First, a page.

A few months ago, celebrities were doing this pose known as the ‘Migraine Pose’ and it caused so much contraversey, as it should. My 5 seconds of relief, is not equal to your 5 seconds of selfie.
I was diagnosed with Chronic Migraine-Vertigo just over a year (or two) ago. It started with a colonoscopy that resulted in an allergy to the sedation. I had a major anxiety attack and my oxygen levels were crazy. A few weeks after the migraines started. My head was constantly pounding, I constantly felt like I was going to faint, I couldn’t lay a certain way in bed because I’d get very dizzy. I couldn’t cope atall, and whenever i got the pain, I’d have to go lay down. Once my head hit the pillow, I could not wake up/lift it up again. I’d wake up, 2 seconds and then would pass out again.
“I was experiencing the same frequent abdominal issues, which I now know was abdominal migraine. Head pain was triggered through exertion (playing during recess), motion sickness (playing on the swings or seesaw and riding in cars), strong odors, specific foods, bright lights and loud noises. It was hard trying to be a normal kid like my friends and cousins when so many things triggered pain and sickness. I had to learn trigger management early on to try to experience as many normalcies as possible as a child” – The Migraine Diva
My first diagnosis was Vertigo (BPPV). But when the tablets for that made me worse, I was referred to an ENT and neurologist. It turned out to be Chronic Migraine-Vertigo (also known as Dizziness Associated Migraines | Vestibular Migraines). 2 years later I still suffer with migraines. After various techniques, meds, I’ve got them down from one lasting 12 hours a day, 7 days a week, 28 days a month, to 3-5 a month, which I can cope with. Although the pain is worse, and when I sleep, I go into a comatose state, it’s bearable.
Migraines are not just ‘headaches’ or your excuse for a new selfie trend. Many people suffer with them, and are burdened by them. Raise more awareness for it. Chronic Migraines come in many forms. You can have vertigo associated migraines like myself, stomach miraines, stroke-like migraines, migraine with aura, migraine without aura.
If someone ever tells you they have a migraine, take it a bit seriously. The agony of one, is much worse than a headache.
“I was diagnosed with Migraine’s at 18 years old and am now 41. The first time I experienced an attack was the worst thing ever, I thought I was having a stroke as I had numbness and pins and needles down one side of my body and my head was throbbing, I was so scared and ended up at my local hospital as an emergency. I was told it was a migraine and prescribed some medication. I continued to suffer from severe attacks on and off over the years and tried many different medications and treatments with very little success. I was studying at college in 1997 and the attacks became worse causing me to take a lot of time off. I decided to make an appointment at the National Migraine Clinic in London which was the best thing I could have done, I met with a Headache Specialist who tried me on different medications and suggested I may not be absorbing the tablets so thought injections maybe better, this was a relief as the attacks would disappear quicker and stopped the nausea as well. A result, something that would work but very painful to administer and bruised me. I am still looking for a preventative treatment that will work but due to having an unstable neck from another condition it makes them difficult to manage. Migraine’s have a big impact on my life but as they are invisible makes it difficult to explain to people.” – Emma, My EDS Journey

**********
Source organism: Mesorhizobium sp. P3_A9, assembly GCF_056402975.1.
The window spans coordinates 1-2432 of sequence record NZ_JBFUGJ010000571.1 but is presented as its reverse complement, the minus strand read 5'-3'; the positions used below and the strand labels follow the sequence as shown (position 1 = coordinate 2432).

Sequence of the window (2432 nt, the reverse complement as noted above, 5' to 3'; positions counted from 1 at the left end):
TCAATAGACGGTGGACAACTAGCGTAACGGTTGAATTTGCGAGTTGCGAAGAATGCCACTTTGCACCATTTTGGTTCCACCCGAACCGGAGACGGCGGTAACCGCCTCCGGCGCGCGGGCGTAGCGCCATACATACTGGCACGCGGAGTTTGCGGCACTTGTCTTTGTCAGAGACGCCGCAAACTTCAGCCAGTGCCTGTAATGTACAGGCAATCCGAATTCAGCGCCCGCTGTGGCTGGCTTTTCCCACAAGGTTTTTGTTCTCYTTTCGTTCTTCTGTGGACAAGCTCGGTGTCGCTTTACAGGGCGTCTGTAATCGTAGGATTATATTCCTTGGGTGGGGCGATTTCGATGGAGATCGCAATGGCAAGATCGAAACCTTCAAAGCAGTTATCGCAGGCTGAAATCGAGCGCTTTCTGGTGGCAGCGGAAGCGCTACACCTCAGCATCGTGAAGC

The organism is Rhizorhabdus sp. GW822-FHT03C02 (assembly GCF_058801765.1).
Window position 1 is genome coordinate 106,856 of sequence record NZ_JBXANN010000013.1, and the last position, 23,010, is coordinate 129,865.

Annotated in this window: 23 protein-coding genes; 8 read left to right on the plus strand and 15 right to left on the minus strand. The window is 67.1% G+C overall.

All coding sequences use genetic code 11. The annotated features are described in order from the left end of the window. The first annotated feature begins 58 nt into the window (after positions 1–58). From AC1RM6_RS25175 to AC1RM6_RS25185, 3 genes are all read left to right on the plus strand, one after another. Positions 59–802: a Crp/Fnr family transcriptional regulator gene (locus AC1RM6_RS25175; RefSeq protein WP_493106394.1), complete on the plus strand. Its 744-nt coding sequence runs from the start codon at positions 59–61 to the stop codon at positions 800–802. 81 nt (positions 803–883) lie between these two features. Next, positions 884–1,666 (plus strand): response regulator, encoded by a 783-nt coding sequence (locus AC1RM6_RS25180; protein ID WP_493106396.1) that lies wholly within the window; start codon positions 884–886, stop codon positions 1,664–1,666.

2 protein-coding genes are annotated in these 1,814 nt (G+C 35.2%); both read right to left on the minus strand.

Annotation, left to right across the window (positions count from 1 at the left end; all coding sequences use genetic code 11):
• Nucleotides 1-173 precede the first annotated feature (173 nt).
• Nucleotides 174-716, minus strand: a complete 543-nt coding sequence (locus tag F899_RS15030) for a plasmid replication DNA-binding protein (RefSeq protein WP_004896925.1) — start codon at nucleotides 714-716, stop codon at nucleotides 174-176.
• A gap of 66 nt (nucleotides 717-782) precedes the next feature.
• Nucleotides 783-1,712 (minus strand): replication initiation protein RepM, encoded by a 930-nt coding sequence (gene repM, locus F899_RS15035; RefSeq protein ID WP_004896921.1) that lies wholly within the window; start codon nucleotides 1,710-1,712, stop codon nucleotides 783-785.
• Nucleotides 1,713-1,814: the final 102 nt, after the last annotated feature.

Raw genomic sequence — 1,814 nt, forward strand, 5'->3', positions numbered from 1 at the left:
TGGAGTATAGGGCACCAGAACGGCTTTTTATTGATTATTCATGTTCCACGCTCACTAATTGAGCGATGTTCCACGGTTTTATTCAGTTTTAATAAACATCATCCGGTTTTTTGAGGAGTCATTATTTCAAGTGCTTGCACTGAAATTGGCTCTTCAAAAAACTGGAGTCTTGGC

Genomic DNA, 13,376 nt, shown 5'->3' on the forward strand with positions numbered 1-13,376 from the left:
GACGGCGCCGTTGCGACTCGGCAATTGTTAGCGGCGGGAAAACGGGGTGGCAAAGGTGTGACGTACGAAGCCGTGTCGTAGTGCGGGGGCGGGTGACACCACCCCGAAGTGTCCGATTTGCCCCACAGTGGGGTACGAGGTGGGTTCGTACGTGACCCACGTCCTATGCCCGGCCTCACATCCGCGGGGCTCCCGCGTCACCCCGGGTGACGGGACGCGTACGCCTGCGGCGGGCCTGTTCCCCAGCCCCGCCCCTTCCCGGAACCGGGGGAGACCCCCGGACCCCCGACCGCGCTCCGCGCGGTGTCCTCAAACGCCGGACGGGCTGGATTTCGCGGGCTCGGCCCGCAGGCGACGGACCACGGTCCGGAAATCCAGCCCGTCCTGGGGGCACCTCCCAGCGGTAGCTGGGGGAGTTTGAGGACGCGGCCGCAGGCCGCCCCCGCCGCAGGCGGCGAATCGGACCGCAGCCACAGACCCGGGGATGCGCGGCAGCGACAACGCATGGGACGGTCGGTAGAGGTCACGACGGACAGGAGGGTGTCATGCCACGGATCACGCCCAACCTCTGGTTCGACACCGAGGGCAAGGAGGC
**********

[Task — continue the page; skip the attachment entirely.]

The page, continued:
Top Tips for Migraine Sufferers:
- Don’t leave them! – Seek medical attention if you are getting constant migraines. They are not something you should have to live with.
- Food can be a trigger! – You may feel better after a piece of chocolate or a coffee. But these can be withdrawal migraines. Our brain tricks us sometimes as a migraine sufferer. It tells you “Oh you haven’t had a coffee in a while, here is a headache which mimics your migraines”. Then you believe having a coffee will sort it out. Nope! It may seem like it’s helping but try to figure out your food triggers.
- Create a sleep schedule. – Sometimes our brains are deprived of sleep, so migraines can act as an alarm…a sleep alarm! Try going to bed a few hours earlier than normal. And it’s okay if you’re awake for a while, you’re training your body! It’ll learn soon!
- Stop listening to what others say! – I know it’s easier said than done, but you’re adding on toxicity and stress, which can lead to more migraines. Make a priority list. What stress can you handle or have to right now? And try to downsize the ones that aren’t near the top!